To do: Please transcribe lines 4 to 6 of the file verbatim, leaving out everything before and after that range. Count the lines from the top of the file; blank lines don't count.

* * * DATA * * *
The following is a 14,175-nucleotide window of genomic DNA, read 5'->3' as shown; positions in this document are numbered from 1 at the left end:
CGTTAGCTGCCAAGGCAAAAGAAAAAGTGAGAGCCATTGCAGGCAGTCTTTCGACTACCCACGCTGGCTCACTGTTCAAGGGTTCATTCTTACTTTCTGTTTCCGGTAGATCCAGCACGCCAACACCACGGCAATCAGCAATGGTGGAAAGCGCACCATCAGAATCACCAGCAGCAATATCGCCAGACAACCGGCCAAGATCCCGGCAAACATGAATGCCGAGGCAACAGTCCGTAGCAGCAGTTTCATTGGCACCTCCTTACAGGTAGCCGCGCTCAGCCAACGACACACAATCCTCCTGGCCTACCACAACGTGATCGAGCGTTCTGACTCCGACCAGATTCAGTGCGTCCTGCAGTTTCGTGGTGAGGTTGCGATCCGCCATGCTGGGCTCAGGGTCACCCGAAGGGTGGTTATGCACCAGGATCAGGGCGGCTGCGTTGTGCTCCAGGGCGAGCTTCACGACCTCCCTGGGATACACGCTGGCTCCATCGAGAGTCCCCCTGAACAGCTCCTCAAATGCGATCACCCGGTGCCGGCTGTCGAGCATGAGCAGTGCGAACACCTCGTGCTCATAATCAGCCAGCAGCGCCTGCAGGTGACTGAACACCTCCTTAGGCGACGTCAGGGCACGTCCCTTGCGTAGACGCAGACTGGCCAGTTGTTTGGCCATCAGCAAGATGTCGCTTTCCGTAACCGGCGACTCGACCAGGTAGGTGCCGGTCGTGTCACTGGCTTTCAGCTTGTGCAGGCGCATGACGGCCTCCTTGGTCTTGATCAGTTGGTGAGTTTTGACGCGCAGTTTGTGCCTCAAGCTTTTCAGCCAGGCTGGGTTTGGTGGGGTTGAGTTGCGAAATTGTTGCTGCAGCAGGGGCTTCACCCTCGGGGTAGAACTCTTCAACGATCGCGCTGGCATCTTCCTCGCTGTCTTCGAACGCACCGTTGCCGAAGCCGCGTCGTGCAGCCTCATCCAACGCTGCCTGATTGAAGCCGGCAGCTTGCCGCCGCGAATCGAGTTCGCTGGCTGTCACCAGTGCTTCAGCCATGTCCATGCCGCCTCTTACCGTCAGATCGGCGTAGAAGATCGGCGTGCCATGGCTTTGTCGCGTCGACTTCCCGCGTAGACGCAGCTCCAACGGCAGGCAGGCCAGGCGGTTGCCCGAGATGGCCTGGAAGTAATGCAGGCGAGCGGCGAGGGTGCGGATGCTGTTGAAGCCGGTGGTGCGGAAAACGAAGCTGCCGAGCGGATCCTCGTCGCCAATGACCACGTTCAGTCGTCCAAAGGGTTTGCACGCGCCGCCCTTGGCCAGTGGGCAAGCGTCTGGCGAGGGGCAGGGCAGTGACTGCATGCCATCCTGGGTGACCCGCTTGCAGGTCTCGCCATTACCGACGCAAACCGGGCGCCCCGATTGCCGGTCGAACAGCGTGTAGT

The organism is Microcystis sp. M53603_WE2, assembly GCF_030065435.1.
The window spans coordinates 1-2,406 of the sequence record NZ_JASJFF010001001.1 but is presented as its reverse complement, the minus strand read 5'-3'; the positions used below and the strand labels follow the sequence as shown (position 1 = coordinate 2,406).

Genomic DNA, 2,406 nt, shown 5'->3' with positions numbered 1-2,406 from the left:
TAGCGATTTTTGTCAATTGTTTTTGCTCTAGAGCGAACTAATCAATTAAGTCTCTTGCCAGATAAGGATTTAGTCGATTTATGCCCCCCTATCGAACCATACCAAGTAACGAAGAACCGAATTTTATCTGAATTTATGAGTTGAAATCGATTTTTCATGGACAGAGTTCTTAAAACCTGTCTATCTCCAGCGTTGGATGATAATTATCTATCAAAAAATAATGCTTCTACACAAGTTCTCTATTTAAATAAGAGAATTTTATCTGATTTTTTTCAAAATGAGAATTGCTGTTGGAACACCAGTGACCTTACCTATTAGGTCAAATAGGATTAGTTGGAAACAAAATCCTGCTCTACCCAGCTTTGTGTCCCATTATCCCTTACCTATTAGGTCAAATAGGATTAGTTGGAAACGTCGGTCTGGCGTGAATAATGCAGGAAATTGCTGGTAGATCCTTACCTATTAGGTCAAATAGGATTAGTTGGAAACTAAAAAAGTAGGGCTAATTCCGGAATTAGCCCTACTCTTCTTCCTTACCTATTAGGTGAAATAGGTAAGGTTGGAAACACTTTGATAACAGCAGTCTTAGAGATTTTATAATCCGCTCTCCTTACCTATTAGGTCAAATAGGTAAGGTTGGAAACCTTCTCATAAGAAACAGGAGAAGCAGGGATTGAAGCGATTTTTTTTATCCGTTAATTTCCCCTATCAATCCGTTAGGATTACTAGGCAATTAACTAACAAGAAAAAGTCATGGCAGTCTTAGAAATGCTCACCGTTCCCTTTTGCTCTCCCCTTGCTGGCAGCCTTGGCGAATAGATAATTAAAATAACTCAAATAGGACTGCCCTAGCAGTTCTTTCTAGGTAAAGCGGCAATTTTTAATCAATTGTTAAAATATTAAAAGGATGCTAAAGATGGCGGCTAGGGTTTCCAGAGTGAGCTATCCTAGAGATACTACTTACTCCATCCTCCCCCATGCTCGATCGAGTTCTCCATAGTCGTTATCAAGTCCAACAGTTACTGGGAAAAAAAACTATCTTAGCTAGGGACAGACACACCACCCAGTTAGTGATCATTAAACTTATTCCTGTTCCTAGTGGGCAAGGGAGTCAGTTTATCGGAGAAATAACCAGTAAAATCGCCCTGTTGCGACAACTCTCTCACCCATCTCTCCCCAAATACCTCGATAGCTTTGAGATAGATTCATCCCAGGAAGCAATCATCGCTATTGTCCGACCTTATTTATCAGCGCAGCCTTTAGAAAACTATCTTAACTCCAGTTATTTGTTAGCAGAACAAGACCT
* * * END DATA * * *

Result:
The window spans coordinates 1-2,406 of the sequence record NZ_JASJFF010001001.1 but is presented as its reverse complement, the minus strand read 5'-3'; the positions used below and the strand labels follow the sequence as shown (position 1 = coordinate 2,406).

Genomic DNA, 2,406 nt, shown 5'->3' with positions numbered 1-2,406 from the left:
TAGCGATTTTTGTCAATTGTTTTTGCTCTAGAGCGAACTAATCAATTAAGTCTCTTGCCAGATAAGGATTTAGTCGATTTATGCCCCCCTATCGAACCATACCAAGTAACGAAGAACCGAATTTTATCTGAATTTATGAGTTGAAATCGATTTTTCATGGACAGAGTTCTTAAAACCTGTCTATCTCCAGCGTTGGATGATAATTATCTATCAAAAAATAATGCTTCTACACAAGTTCTCTATTTAAATAAGAGAATTTTATCTGATTTTTTTCAAAATGAGAATTGCTGTTGGAACACCAGTGACCTTACCTATTAGGTCAAATAGGATTAGTTGGAAACAAAATCCTGCTCTACCCAGCTTTGTGTCCCATTATCCCTTACCTATTAGGTCAAATAGGATTAGTTGGAAACGTCGGTCTGGCGTGAATAATGCAGGAAATTGCTGGTAGATCCTTACCTATTAGGTCAAATAGGATTAGTTGGAAACTAAAAAAGTAGGGCTAATTCCGGAATTAGCCCTACTCTTCTTCCTTACCTATTAGGTGAAATAGGTAAGGTTGGAAACACTTTGATAACAGCAGTCTTAGAGATTTTATAATCCGCTCTCCTTACCTATTAGGTCAAATAGGTAAGGTTGGAAACCTTCTCATAAGAAACAGGAGAAGCAGGGATTGAAGCGATTTTTTTTATCCGTTAATTTCCCCTATCAATCCGTTAGGATTACTAGGCAATTAACTAACAAGAAAAAGTCATGGCAGTCTTAGAAATGCTCACCGTTCCCTTTTGCTCTCCCCTTGCTGGCAGCCTTGGCGAATAGATAATTAAAATAACTCAAATAGGACTGCCCTAGCAGTTCTTTCTAGGTAAAGCGGCAATTTTTAATCAATTGTTAAAATATTAAAAGGATGCTAAAGATGGCGGCTAGGGTTTCCAGAGTGAGCTATCCTAGAGATACTACTTACTCCATCCTCCCCCATGCTCGATCGAGTTCTCCATAGTCGTTATCAAGTCCAACAGTTACTGGGAAAAAAAACTATCTTAGCTAGGGACAGACACACCACCCAGTTAGTGATCATTAAACTTATTCCTGTTCCTAGTGGGCAAGGGAGTCAGTTTATCGGAGAAATAACCAGTAAAATCGCCCTGTTGCGACAACTCTCTCACCCATCTCTCCCCAAATACCTCGATAGCTTTGAGATAGATTCATCCCAGGAAGCAATCATCGCTATTGTCCGACCTTATTTATCAGCGCAGCCTTTAGAAAACTATCTTAACTCCAGTTATTTGTTAGCAGAACAAGACCT